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新视野大学英语读写3课文原文

Unit1:Love Without Limitations

My brother, Jimmy, did not get enough oxygen during a difficult delivery, leaving him with brain damage, and two years later I was born. Since then, my life revolved around my brother's. Accompanying my growing up was always "go out and play and take your brother with you". I couldn't go anywhere without him, so I urged the neighborhood kids to come to my house for some out-of-control kid-centered fun.

My mother taught Jimmy practical things like how to brush his teeth or put on a belt. My father, a saint, simply held the house together with his patience and understanding. I was in charge outside where I administered justice by tracking down the parents of the kids who picked on my brother, and telling on them. My father and Jimmy were inseparable. They ate breakfast together and on weekdays drove off to the navy shipping center every morning where they both worked—Jimmy unloaded color-coded boxes. At night after dinner, they would talk and play games late into the evening. They even whistled the same tunes.

So when my father died of a heart attack in 1991, Jimmy was a wreck, beneath his careful disguise. He was simply in disbelief. Usually very agreeable, he now quit speaking altogether and no amount of words could penetrate the vacant expression he wore on his face. I hired someone to live with him and drive him to work, but no matter how much I tried to make things stay the same, even Jimmy grasped that the world he'd known was gone. One day I asked, "You miss Dad, don't you?" His lips quivered and then he asked, "What do you think, Margaret? He was my best friend." Our tears began to flow.

My mother died of lung cancer six months later and I alone was left to look after Jimmy.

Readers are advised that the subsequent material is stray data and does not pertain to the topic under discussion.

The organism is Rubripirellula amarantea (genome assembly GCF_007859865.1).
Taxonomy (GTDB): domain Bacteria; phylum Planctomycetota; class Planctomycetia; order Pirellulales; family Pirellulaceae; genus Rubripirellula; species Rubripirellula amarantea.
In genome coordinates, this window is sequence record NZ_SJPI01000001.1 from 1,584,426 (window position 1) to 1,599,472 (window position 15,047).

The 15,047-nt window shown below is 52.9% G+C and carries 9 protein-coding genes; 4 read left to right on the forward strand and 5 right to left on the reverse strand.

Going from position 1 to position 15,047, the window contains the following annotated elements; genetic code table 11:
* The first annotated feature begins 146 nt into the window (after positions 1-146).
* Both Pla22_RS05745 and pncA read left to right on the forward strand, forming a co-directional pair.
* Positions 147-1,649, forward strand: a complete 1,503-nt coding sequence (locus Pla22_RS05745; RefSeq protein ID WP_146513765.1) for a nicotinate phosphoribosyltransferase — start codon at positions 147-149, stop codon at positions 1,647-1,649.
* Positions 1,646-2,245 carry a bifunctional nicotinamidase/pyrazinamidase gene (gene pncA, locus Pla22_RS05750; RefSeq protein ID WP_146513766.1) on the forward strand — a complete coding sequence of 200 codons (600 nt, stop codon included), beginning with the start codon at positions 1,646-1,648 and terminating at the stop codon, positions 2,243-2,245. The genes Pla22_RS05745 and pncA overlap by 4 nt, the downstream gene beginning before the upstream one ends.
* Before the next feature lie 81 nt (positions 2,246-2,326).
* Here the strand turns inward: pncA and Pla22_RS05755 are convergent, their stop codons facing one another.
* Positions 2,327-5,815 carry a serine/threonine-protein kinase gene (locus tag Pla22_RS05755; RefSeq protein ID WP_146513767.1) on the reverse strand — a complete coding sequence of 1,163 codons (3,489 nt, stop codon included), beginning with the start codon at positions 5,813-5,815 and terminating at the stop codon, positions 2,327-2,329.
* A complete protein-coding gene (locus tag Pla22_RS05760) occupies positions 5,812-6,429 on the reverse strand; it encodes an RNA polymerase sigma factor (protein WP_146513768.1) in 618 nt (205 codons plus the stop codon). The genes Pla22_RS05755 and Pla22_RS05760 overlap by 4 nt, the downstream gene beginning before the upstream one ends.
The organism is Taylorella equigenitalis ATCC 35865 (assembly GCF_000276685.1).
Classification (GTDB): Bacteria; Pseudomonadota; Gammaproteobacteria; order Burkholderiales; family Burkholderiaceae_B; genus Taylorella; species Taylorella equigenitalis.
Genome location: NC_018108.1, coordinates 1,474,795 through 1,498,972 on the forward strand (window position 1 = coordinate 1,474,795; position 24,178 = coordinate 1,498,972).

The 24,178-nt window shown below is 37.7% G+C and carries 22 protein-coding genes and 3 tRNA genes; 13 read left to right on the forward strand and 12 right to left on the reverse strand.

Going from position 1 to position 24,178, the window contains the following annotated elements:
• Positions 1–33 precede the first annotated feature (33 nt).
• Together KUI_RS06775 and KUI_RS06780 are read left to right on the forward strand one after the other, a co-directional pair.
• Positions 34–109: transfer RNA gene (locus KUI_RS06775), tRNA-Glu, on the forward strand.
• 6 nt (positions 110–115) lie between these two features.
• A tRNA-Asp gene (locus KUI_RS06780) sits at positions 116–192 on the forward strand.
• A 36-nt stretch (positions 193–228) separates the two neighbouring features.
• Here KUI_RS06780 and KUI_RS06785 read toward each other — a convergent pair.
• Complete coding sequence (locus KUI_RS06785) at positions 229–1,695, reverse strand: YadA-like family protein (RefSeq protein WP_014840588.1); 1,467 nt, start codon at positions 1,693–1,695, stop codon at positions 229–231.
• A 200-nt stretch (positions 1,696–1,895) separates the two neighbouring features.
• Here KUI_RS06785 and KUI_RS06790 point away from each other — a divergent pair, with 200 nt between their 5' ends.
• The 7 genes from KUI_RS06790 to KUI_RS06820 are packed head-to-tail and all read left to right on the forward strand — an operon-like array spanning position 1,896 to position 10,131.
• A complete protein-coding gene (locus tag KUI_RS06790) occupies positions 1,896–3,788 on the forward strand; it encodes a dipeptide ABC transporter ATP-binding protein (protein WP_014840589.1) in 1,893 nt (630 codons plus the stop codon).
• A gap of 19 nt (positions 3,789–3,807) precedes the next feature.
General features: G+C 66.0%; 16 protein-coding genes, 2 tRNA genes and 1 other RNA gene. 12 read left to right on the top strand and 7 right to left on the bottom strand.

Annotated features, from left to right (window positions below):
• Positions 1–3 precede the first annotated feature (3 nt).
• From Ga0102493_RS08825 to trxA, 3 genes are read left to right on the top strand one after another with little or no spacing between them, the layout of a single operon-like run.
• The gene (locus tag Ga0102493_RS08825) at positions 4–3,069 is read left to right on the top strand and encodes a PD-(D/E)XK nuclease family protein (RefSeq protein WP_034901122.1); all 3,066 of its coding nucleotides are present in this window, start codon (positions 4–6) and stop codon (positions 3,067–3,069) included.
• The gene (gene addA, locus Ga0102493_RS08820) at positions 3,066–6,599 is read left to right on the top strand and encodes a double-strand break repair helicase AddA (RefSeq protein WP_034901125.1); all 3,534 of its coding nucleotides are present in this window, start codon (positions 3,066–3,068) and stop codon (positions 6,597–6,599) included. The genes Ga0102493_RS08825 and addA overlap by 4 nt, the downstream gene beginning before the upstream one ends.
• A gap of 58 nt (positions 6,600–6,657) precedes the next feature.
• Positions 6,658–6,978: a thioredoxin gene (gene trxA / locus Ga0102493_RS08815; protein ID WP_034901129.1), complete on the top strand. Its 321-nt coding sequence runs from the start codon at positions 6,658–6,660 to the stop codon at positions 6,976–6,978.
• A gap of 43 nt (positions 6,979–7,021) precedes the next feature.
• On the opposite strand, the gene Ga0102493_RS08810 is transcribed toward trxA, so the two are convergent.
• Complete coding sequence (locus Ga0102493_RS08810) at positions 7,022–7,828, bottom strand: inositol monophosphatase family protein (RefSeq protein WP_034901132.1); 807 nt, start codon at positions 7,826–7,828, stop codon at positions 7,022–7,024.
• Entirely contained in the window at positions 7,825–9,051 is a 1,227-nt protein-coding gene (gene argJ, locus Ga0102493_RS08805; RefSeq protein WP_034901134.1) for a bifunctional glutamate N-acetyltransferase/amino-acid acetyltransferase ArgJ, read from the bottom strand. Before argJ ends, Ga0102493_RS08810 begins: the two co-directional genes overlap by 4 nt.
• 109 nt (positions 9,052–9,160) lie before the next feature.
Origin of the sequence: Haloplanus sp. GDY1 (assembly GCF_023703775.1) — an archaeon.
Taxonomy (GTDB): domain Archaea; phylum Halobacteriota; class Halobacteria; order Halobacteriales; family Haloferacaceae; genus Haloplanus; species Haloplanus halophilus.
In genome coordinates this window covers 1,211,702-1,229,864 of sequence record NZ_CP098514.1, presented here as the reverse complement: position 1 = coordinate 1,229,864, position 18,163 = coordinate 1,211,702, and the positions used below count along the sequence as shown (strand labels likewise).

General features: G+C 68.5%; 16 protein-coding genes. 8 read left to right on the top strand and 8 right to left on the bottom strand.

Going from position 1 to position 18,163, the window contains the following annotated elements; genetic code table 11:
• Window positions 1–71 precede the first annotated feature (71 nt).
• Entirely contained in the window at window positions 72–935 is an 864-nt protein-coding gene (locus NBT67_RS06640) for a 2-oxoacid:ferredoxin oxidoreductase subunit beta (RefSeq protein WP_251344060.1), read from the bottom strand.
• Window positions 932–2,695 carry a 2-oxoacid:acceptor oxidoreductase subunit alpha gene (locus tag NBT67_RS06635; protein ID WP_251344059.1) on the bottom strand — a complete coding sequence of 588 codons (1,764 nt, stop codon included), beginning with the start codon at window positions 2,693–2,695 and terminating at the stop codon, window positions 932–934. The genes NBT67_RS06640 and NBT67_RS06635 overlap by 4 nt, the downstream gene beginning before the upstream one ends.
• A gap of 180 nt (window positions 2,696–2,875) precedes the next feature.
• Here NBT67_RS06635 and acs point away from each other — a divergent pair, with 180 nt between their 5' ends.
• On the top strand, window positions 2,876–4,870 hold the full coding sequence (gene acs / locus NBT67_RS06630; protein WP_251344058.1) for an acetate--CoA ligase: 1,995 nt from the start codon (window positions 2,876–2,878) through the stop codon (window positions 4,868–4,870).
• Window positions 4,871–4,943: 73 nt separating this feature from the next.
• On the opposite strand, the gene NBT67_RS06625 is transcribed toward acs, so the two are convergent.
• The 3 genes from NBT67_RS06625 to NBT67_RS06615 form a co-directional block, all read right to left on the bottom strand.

He didn't adjust to going to work without my father right away, so he came and lived with me in New York City for a while. He went wherever I went and seemed to adjust pretty well. Still, Jimmy longed to live in my parents' house and work at his old job and I pledged to help him return. Eventually, I was able to work it out. He has lived there for 11 years now with many different caretakers and blossomed on his own. He has become essential to the neighborhood. When you have any mail to be picked up or your dog needs walking, he is your man.

My mother was right, of course: It was possible to have a home with room for both his limitations and my ambitions. In fact, caring for someone who loves as deeply and appreciates my efforts as much as Jimmy does has enriched my life more than anything else ever could have.

This hit home a few days after the September 11th disaster on Jimmy's 57th birthday. I had a party for him in my home in New York, but none of our family could join us because travel was difficult and they were still reckoning with the sheer terror the disaster had brought. I called on my faithful friends to help make it a merry and festive occasion, ignoring the fact that most of them were emotionally drained and exhausted. Instead of the customary "No gifts, please", I shouted, "Gifts! Please!"

My friends—people Jimmy had come to know over the years—brought the ideal presents: country music CDs, a sweatshirt, one leather belt with "J-I-M-M-Y" on it, a knitted wool hat and a cowboy costume. The evening led up to the gifts and then the chocolate cake from his favorite bakery, and of course the ceremony wasn't complete without the singing.

A thousand times Jimmy asked, "Is it time for the cake yet?" After dinner and the gifts Jimmy could no longer be restrained. He anxiously waited for the candles to be lit and then blew them out with one long breath as we all sang "Happy Birthday". Jimmy wasn't satisfied with our effort, though. He jumped up on the chair and

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